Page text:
There was yet another small "conflict" you could say that popped up that I felt like wasn't given enough emphasis. I remember seeing the first sign but then it was there and gone and forgotten before we got a twist near the end. I guess I just don't understand how it fit since it wasn't given enough page time. When the connection is made at the end though, I guess you could say it was more prolonged than it just felt weird to me. I don't quite understand how it fit into the story other than to add one more end problem. I know, I'm being vague but I don't want to spoil things. If there had been more buildup with this problem throughout the story it wouldn't have seem so off course, but yeah, it kind of threw me a bit. I wonder if this is something that will be more explored when we get to Hades' pov of this book or not. Time will tell I suppose!

I guess one thing that continues to nag at me regarding the romance in this series is how the lovemaking is referred to f***ing each and every time. I know this is a weird thing to get hung up on, but from all my reading over the years, I've pretty much associated "f***ing" as sex without the feelings and emotions behind it as that is how it's be written every time it's referred to as such. F***ing is pure physical, no emotions involved. But here, it seems to be the opposite as it's literally how the couple refers to their sexual activity. Legit at the end for one time only, "lovemaking" was used and it totally threw me when I read it. I know, I know! I need to let it go. It's just a word choice, but it nags at the romantic in me when one word refers to a physical act and the more flowery word--as cheesy as it is--feels a little more romantic on the emotional level. That when this word gets used, it really gets down to the nit and gritty of love where the other just sating a physical need for sex. Again, just my personal impressions or beliefs based on all the other romance books I've read all these years. So I'll get off my little soapbox here and end it.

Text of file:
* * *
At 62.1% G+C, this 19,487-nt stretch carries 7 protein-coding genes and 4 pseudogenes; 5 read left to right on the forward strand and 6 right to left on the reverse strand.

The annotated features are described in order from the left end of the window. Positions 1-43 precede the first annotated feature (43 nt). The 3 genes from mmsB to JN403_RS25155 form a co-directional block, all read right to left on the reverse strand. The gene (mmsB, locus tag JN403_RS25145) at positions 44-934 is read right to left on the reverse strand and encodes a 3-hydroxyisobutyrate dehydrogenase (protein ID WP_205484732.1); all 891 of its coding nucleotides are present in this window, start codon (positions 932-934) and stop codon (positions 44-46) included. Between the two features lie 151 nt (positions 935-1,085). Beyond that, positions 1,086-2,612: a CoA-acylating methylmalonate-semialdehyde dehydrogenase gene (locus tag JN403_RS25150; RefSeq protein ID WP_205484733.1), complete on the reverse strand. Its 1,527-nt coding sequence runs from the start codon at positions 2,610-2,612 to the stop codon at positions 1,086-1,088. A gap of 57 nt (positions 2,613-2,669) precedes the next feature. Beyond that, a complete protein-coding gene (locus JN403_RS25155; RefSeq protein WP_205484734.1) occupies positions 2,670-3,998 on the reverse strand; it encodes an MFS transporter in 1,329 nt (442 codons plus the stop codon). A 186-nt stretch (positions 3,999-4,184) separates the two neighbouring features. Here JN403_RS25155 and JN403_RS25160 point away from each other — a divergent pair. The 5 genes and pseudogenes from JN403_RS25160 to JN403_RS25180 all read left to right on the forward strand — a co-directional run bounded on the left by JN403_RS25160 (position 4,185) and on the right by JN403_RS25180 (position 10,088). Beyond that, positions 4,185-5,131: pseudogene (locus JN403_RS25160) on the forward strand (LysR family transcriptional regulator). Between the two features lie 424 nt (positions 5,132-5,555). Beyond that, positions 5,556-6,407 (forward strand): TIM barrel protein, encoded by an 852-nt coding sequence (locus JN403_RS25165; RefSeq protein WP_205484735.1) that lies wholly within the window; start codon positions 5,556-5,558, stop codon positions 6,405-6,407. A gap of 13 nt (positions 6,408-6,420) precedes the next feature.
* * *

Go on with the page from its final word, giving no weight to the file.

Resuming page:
I did enjoy the continuing growth of Persephone and Hades' relationship though. That it wasn't all sunshine and rainbows was refreshing, though oddly, I kind of thought they'd have that for most of the book before "the big problem" popped up. Since the third book is waiting for me soon, and I see that St. Clair plans to write another Hades' point of view book for the third "Persephone" book, I wonder again what problems will be coming between them to cause so much separation to warrant yet another book solely from the god's point of view.